How to Get Over the Relationship You Had With Food Over the Holidays

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December has never been good to me in terms of will-power. It gets cold and dark, and there are finals to grade (or take) and presents to buy (or make), and then, on top of all that, I always go home for the holidays and am confronted with one trillion complicated and confusing emotions about my family / childhood / mortality / Santa, etc.

My parents continue to have, as they have always had, a fully-stocked snack drawer. 

In Chicago, I do not buy snacks, because I have no power over snacks. Snacks call me to my certain doom, much like the sirens called to the seamen* in The Odyssey. Case in point: last night, Luke and I made enough cookies to feed an entire elementary school and I woke up at 3 a.m., and then 4 a.m., and then 5 a.m., understanding that I would not be able to sleep again until I ate some more cookies. I ate, like, half the cookies.** I couldn't be stopped.

Often, when I come to Portland, my mom intentionally cuts back on the snack-buying and stocks the fridge with things like kale and cashew yogurt in order to “support me.” (She's not trying to fat-shame me; I have complained about her snack drawer and its seductive powers to her a lot.) This maternal behavior sends me into a Hulk-like rage. I go to the market immediately to re-stock the snack drawer. I hate that there is a snack drawer, and yet, the thing that keeps me going is that the snack drawer is there. One of the universe's great paradoxes.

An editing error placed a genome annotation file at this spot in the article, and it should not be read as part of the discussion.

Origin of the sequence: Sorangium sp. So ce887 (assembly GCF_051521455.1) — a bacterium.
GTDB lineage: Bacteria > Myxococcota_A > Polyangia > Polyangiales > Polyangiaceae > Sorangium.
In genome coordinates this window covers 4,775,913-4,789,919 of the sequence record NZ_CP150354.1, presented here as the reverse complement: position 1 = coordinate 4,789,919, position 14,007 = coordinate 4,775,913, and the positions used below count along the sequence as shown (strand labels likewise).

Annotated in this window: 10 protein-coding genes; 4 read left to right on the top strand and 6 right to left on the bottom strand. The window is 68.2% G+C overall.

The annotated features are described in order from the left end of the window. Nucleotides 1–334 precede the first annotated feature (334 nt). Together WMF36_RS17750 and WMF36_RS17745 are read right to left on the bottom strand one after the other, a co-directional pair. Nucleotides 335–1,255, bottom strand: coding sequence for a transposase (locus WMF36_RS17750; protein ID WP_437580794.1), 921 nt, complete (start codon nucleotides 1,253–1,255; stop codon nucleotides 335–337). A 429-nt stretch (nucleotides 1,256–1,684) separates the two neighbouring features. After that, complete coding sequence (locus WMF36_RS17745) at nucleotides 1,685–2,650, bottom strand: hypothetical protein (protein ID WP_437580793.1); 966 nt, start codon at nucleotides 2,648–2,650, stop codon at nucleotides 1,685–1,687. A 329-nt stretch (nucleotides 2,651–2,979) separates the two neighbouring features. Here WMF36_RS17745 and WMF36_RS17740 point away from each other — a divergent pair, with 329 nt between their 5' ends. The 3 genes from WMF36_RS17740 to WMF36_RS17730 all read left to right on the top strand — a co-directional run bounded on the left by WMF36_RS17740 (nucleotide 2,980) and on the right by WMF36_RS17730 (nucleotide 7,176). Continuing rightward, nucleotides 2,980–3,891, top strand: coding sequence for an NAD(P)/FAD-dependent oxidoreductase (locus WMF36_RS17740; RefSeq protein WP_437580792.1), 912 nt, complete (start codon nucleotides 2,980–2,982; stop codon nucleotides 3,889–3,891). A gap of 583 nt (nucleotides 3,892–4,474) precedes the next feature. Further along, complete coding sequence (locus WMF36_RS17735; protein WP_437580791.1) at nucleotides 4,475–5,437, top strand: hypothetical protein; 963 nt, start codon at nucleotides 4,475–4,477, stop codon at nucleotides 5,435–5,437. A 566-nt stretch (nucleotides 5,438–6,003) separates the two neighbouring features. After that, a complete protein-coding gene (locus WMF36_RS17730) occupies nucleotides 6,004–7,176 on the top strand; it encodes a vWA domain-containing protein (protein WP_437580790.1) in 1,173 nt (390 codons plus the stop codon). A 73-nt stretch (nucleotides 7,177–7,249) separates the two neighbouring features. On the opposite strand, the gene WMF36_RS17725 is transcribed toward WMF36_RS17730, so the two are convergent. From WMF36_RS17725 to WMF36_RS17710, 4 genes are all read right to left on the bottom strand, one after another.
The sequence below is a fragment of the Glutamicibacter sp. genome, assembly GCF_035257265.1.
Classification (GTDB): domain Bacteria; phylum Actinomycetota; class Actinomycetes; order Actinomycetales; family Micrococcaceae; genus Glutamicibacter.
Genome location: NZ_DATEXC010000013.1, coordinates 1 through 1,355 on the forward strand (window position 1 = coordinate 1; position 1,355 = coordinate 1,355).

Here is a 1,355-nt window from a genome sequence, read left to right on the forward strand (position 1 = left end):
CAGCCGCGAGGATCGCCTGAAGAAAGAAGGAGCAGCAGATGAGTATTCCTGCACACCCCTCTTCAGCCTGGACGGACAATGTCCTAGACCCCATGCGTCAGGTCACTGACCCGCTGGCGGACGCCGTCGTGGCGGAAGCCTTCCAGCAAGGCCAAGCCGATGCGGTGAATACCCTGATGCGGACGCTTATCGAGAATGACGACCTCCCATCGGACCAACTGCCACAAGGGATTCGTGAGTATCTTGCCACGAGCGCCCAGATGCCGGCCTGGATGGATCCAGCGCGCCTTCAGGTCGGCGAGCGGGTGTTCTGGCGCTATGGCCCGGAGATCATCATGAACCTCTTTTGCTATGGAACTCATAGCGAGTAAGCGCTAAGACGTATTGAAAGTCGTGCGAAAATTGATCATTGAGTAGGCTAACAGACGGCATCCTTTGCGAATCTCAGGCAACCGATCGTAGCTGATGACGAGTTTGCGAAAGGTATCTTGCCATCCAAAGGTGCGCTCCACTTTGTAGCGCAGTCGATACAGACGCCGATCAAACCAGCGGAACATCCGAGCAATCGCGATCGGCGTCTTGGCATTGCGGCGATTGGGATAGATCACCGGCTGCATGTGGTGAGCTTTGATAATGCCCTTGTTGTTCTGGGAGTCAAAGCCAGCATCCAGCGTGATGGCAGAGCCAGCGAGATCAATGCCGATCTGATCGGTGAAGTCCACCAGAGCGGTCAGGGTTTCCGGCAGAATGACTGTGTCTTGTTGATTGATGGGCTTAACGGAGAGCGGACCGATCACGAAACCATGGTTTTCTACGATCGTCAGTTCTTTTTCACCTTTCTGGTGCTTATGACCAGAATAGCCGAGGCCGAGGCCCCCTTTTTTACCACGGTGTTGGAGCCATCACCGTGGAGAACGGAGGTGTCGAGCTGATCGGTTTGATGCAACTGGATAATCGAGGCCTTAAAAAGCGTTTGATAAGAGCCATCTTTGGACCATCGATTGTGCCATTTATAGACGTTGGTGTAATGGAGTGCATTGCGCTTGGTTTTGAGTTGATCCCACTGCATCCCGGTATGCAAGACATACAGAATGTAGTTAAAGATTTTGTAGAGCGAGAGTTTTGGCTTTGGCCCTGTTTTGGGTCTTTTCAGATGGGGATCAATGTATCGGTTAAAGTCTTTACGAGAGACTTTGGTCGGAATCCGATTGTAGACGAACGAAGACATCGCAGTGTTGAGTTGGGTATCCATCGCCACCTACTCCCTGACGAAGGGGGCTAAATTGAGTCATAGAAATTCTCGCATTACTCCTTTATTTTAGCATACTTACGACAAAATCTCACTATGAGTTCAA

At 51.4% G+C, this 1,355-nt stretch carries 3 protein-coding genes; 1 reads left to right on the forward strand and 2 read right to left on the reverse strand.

I eat NON-STOP throughout December, because food is my favorite drug. As the great Zadie Smith writes in her wonderful essay “Joy,” "All day long I can look forward to a popsicle. The persistent anxiety that fills the rest of my life is calmed for as long as I have the flavor of something good in my mouth.” This is the truest pair of sentences I have ever read, except replace “a popsicle" with “every food there is.” I do get a little angry thinking about most-beautiful-woman-alive Zadie Smith having the ability to consume one popsicle per day. A box of popsicles very rarely makes it from the store to the freezer when I buy one. (Because I eat them all, in case that wasn't clear.)

I tend to eat all my feelings for the entire month of December, I refuse to exercise because the exercise might make me think I don’t want to be eating constantly, and then by the end of the month I am FILLED WITH SHAME. (And cake.) It is no longer socially acceptable to make New Years’ resolutions at all, let alone to make New Years’ resolutions to lose weight. You have to say things like, “I just want to be healthier. You know, for me.” January comes and it’s even colder, but I’m determined to eat more salads and less everything else — and the salad is the worst meal for a cold day. It’s awful; it’s painful; and it feels like the end of an unhealthy relationship that I knew was wrong, but my friends kind of looked the other way, and I did too, because even though it hurt my heart in the middle of the night (read: heartburn), there were times when it felt sooooo good. 

I need to pause here to say this: every body is truly beautiful, and our cultural obsession with thinness is an arguably bigger problem than the pervasiveness of the sugar industry in December.